The World Health Organisationâ€™s Framework Convention on Tobacco Control (WHO-FCTC) latest proposals wants a complete ban of bank loans to tobacco growers.
If implemented, the proposals could render millions of tobacco growers in Malawi and other countries destitute.
The proposals are expected to be tabled at the forthcoming Conference of Parties (CoP) five meeting in Seoul, South Korea in November, according to a letter by the International Tobacco Growers Association (ITGA) chief executive officer Antonio Abrunhosa to all ITGA member countries, including Malawi.
Abrunhosa has informed Malawi and other ITGA members that FCTC new proposals also want to ban contracts between growers and buyers, the dismantling of any government or official bodies related to tobacco growers and any technical assistance for the growers.
â€œIf these measures go forward, the consequences will be devastating for millions of farmers and their families while the positive impact on public health will be negligible,â€ he says in the letter dated September 13 2012.
Tobacco industry in Malawi supports millions of livelihoodsâ€”estimated at 12 percent of the total population from production to marketingâ€”apart from contributing 13 percent to the gross domestic product (GDP).
The ITGA boss has since asked Malawi to join other countries to â€˜actively rejectâ€™ the FCTC recommendations to â€˜artificiallyâ€™ reduce tobacco farming.
Adds Abrunhosa: â€œExperience teaches us that in order to ensure these absurd proposals from the FCTC are not affirmed, we must continue to demonstrate that we are willing to fight for our cause. We are confident that, with your [Malawi Government] support, we can achieve even greater impact.â€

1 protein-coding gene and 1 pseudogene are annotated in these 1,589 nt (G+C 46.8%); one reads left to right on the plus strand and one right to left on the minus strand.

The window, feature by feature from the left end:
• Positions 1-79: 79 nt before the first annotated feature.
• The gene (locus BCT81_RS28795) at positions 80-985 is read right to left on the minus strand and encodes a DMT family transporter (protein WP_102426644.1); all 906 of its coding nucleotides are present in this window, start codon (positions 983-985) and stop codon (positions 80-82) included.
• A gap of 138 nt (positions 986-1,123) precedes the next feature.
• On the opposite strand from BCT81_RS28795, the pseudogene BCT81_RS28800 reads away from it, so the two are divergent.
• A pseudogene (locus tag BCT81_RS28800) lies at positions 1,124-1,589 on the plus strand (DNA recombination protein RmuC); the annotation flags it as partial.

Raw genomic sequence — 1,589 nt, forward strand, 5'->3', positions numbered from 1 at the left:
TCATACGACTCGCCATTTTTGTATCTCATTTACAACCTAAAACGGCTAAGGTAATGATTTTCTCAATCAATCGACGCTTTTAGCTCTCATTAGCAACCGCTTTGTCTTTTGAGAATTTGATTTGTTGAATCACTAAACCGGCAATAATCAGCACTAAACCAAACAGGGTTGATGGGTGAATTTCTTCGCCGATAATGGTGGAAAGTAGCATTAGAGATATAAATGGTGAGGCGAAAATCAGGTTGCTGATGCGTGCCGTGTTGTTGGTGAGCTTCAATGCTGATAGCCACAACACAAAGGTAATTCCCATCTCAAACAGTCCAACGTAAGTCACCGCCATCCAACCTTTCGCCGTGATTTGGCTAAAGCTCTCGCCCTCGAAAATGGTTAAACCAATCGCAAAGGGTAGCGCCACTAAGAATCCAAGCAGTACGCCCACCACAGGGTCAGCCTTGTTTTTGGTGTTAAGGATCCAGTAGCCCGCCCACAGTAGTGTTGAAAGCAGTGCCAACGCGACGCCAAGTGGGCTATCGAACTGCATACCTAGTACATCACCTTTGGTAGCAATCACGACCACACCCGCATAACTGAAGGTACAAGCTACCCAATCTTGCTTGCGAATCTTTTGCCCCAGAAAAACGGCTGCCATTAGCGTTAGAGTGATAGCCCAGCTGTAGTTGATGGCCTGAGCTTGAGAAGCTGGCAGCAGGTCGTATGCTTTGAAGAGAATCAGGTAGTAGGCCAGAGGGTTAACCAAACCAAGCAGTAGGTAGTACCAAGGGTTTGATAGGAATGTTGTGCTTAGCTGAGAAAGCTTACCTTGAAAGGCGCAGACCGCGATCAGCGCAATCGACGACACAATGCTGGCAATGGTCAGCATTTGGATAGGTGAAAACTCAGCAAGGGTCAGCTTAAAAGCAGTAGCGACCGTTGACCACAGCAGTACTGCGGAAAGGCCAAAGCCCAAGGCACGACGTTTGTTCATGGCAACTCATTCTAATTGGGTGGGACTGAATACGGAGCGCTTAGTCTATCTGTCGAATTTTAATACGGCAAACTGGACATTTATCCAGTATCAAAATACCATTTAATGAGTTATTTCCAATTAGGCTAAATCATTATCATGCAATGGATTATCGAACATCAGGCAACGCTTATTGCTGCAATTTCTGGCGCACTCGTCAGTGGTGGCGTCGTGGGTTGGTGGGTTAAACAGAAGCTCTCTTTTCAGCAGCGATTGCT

He also explains in the letter that it is likely that some elements of Article 17 and 18 of FCTC will be put to the vote at the November CoP five meeting which, he argues, if ratified, could enter into law in the 175 countries who have endorsed the FCTC.
â€œWe must make our voices heard as the experts in this debate and those who will be most directly affected by these unreasonable, overly restrictive and punitive measures,â€ he says.
Meanwhile, the Tobacco Control Commission (TCC) while confirming to have received the ITGA complaints through the letter, has since described the proposals on the card as worrisome to the countryâ€™s tobacco sector, among other dangers.
TCC chief executive officer Dr Bruce Munthali has also described the drafting and formulation of the new proposals as â€˜not consultative enoughâ€™ arguing FCTC is jut imposing most of the issues to countries such as Malawi.
â€œThese proposals have not been fully discussed by most member countries and they have just been imposed on us. There should have been a process of consultation,â€ said Munthali in an interview last weekend.
He, however, expressed optimism that the drafted proposals may not be taken on board during the next CoP meeting adding that Malawi will be sending a high powered delegation aimed at fighting the adoption of the newly drafted proposals by FCTC.
Munthali said TCC had already sent its representatives to the CoP five preparatory meeting in Dakar, Senegal, to help fight negative proposals by the FCTC, among other related issues.
He also assured tobacco growers that currently, demand for tobacco internationally is still high and urged them to look after their crop if the leaf is to fetch good prices in the next selling season.
The newly drafted proposals by FCTC come barely few months after the Tobacco Association of Malawi (Tama) informed Malawians during its 24th annual congress in Lilongwe that FCTC also wants to abolish tobacco farming by 2025.
International tobacco experts observe that the FCTC has succeeded in reducing the consumption of tobacco in some parts of the world and that there has been a corresponding effect on production.